And the only moment when I felt like the film itself was having that effect on me was in that devastating scene where Joe Mantello's character demands that his defense of gay sexual culture be taken seriously as a legitimate response to homophobia. He keeps saying, "Am I a murderer?" And you can really feel how impossible that seems to him — this historical accident that HIV intersected with gay sexual liberation — all of that monumental horror is so palpable in Joe's performance, and it felt so real.
And I could have watched it alone and felt the same way. Because Joe's performance of Larry's words was just that powerful, and hopefully accomplishes something profound for the majority of viewers who don't have the privilege of, you know, being in your living room.
Avram: That scene was probably the most powerful moment in the movie. But again, I couldn't help but see Larry in there, real-life Larry, not just Larry the polemicist, but Larry at his most human, circling back to forgive that character's frailties and perhaps asking forgiveness himself, for any pain his dogmatism may have caused. It was so layered, and masterful, and we were grappling with who was responsible for the truth in it. Remember, we went back and forth; was it Mantello's generosity as an actor, was it Larry putting his dukes down in the text, was it the director making room, or possibly making choices?
But in the end, didn't you and I also add something to that moment, with everything we have learned as a result of our awareness of the earth-shattering human moment that is HIV/AIDS? Maybe every living room will have its own version of what we just experienced.
And now your comment has me thinking about something else we touched on: This story has nothing to do with my social setting. In the circles I traveled in, we were worried about Klaus Nomi [the influential downtown NYC performance artist and musician who died of AIDS in 1983], or whom we shared needles with. But even though we had different experiences in those early years, I met Larry through ACT UP, and he became an integral part of my life at a moment we both were exorcizing what had happened to us through a shared activism.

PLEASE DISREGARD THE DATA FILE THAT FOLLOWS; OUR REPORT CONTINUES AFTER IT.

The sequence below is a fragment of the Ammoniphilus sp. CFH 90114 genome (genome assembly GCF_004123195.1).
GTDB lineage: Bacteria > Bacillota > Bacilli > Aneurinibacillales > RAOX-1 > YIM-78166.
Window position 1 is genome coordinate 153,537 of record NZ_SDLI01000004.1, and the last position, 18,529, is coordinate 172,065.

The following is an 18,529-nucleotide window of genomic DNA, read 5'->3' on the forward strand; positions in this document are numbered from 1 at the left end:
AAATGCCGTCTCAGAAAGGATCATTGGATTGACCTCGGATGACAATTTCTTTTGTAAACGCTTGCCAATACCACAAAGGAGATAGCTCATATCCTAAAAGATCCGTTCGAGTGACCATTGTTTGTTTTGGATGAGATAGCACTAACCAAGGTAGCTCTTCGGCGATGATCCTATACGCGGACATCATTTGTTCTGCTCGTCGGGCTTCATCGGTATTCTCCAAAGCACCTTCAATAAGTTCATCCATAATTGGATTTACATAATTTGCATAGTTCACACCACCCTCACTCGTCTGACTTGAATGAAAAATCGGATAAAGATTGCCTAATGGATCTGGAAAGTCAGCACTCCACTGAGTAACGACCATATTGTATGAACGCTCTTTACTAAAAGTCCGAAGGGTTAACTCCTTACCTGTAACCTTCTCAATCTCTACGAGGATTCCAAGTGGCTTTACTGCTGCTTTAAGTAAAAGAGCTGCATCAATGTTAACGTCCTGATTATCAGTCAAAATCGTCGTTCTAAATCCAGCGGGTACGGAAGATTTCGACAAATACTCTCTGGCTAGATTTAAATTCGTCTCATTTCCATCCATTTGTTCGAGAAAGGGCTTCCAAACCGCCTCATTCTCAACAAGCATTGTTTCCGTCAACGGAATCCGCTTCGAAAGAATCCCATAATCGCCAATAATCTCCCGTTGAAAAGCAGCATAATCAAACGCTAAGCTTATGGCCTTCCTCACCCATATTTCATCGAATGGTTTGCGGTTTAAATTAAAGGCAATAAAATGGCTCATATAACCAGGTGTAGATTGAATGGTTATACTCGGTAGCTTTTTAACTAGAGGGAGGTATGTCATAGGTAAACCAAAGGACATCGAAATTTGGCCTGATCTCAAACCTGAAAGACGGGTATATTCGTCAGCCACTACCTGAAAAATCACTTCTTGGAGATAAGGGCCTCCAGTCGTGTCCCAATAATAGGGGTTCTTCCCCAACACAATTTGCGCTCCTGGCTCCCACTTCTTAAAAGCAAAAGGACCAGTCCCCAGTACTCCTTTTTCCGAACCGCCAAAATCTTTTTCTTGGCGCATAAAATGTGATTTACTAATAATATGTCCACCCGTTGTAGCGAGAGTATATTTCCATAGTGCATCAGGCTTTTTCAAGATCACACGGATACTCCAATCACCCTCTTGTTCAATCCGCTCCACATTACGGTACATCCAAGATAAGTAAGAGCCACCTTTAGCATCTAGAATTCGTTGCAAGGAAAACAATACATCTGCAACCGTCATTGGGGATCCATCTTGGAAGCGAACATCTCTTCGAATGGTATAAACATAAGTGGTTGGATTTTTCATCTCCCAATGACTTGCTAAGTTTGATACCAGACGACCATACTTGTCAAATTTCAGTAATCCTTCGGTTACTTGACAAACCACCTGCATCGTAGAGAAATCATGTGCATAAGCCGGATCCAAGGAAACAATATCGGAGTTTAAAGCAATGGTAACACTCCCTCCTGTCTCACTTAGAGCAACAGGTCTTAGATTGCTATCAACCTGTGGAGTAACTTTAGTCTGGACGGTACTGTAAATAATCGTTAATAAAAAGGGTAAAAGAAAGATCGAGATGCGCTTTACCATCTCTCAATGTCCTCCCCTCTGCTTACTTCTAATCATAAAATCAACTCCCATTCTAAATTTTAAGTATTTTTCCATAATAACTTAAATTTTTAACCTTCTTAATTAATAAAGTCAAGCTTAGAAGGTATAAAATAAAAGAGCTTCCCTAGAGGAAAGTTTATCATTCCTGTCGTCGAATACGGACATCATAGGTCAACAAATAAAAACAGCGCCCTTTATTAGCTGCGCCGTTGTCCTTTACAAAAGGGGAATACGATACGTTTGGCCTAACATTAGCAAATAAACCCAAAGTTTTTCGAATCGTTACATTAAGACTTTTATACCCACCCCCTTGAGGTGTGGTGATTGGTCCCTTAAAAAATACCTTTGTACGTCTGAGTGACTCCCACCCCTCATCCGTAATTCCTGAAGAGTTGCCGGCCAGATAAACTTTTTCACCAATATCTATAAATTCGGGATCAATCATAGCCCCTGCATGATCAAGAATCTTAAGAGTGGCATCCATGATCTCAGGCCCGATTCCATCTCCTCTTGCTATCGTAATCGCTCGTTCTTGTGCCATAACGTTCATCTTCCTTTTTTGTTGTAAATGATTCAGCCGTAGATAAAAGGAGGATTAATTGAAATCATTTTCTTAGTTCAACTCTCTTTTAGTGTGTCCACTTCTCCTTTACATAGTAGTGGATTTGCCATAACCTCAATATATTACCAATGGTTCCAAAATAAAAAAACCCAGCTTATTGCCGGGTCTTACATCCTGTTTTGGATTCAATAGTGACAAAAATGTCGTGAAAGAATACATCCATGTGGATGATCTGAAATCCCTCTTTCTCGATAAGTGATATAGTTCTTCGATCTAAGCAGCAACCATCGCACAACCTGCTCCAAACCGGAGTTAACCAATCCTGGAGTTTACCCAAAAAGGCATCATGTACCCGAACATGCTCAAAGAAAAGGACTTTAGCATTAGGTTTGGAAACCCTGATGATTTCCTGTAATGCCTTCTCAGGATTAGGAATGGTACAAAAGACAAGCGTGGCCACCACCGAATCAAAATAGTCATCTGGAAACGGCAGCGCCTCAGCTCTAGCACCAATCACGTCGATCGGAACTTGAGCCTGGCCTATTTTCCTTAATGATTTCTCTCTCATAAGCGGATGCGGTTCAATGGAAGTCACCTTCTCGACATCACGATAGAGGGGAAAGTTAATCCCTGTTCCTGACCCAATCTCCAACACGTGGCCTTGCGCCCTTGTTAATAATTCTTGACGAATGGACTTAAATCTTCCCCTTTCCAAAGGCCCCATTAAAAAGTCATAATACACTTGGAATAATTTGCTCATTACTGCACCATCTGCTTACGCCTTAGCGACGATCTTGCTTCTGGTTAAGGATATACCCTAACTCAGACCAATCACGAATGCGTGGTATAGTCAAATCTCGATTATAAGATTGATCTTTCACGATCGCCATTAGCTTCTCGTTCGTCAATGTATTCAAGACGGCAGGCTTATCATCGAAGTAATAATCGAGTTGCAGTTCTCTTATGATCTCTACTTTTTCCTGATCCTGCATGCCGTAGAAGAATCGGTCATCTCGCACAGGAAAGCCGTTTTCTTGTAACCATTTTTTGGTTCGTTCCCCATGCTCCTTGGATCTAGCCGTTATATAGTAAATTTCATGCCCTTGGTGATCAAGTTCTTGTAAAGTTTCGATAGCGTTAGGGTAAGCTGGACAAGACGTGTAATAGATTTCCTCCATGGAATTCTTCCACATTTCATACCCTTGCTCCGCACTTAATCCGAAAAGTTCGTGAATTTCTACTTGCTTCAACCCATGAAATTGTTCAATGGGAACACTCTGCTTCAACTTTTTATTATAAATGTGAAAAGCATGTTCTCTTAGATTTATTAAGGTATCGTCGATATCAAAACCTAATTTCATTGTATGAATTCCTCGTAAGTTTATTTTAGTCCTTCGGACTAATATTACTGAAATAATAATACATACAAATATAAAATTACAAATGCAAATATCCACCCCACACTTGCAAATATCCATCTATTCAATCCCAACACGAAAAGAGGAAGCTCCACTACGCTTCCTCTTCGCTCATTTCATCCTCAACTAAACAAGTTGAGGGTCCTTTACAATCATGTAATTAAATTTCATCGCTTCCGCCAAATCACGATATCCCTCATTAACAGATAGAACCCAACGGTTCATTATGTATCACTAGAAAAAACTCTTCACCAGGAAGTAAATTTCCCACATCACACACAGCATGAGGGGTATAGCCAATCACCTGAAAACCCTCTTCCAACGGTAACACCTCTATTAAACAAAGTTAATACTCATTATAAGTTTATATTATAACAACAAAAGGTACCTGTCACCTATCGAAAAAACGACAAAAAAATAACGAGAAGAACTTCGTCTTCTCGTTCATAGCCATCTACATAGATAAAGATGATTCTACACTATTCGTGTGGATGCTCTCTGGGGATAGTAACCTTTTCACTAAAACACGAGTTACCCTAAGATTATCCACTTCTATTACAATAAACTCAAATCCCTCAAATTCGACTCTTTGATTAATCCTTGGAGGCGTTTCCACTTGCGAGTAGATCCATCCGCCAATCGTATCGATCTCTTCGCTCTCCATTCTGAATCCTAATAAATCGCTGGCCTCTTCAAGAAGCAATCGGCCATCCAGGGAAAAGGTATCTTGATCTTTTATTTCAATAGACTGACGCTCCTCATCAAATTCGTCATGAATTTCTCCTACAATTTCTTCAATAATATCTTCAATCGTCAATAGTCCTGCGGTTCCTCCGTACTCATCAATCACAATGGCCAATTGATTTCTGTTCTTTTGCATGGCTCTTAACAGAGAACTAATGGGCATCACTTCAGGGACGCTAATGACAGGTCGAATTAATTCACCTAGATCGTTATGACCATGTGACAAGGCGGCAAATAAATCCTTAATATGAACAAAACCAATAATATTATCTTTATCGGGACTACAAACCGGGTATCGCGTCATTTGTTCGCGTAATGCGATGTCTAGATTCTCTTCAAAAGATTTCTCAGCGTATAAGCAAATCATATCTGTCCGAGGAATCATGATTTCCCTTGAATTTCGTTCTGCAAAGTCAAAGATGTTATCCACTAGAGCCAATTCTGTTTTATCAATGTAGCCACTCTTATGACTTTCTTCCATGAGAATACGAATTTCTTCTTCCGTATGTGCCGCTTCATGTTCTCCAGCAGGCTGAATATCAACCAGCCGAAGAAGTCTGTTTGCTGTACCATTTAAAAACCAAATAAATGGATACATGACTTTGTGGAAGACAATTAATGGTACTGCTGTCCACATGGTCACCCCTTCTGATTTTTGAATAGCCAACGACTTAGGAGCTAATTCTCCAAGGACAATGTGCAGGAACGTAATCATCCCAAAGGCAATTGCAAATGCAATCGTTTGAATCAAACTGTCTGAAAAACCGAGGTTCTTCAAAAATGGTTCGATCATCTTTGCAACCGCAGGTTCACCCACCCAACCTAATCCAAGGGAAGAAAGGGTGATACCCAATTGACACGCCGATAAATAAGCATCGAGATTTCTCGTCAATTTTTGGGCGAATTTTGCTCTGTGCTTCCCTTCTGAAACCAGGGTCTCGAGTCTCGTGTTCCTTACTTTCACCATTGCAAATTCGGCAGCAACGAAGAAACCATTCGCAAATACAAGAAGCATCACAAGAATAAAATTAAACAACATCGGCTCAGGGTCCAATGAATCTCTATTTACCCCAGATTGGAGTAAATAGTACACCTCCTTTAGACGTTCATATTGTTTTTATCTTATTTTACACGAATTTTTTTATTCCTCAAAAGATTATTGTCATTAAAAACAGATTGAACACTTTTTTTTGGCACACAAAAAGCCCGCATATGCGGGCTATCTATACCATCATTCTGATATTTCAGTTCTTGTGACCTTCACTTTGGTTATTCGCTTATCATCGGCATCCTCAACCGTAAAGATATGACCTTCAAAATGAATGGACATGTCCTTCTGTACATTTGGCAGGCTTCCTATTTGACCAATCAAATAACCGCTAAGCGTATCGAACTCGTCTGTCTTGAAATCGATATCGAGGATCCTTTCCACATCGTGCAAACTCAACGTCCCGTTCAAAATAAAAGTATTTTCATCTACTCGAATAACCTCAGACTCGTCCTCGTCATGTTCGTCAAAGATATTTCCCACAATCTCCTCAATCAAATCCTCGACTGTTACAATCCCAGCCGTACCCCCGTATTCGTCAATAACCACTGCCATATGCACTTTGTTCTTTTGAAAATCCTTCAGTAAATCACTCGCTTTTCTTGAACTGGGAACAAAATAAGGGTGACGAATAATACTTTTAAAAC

So, he was in my living room the whole time I was watching the film, as a touchstone that allowed me to get lost in it. And I was in the room as yours. Now, who wasn't in the room for you?
|Photo by Jojo Whilden|
Dan: You know who wasn't in the room for me? Marsha P. Johnson [the late, Black transgender artist and rights activist]. At least, not until that scene where Ned proposes to Felix on the piers, and a bunch of Black women in the distance start cheering them on. That felt like a major Ryan Murphy moment to me — the kind of tone-deaf identity gag I'd been dreading, where women and people of color become accessories to the white gay man's primary narrative. Like: it's the piers in the 80s, so we're meant to believe that these women are trans, or drag queens, and here they are applauding these two white guys who want to move into a nice apartment together. That's when I thought about Marsha and Sylvia Rivera [the late bisexual and transgender activist who was a contemporary of Johnson], and how trans women of color were a catalyzing force for gay liberation, but then got kicked to the sidelines through the present day. I get that these women weren't part of Larry's story, but I thought it was tacky and insulting to throw them in as window dressing in that scene, particularly in light of the history of the piers, and the past 15 years of activism by queer youth of color in that neighborhood to resist police harassment and bullying by white gay residents.
Which kinda brings us to the thing you're always saying about how "history is turf," and how the past few years of AIDS historicization has been fraught with battles over who's story gets told by whom, and who is missing from the narrative. But at the same time, I was very aware that this is just Larry's own story. It can't be anything other than Larry's story, and it would be weird for me to expect otherwise.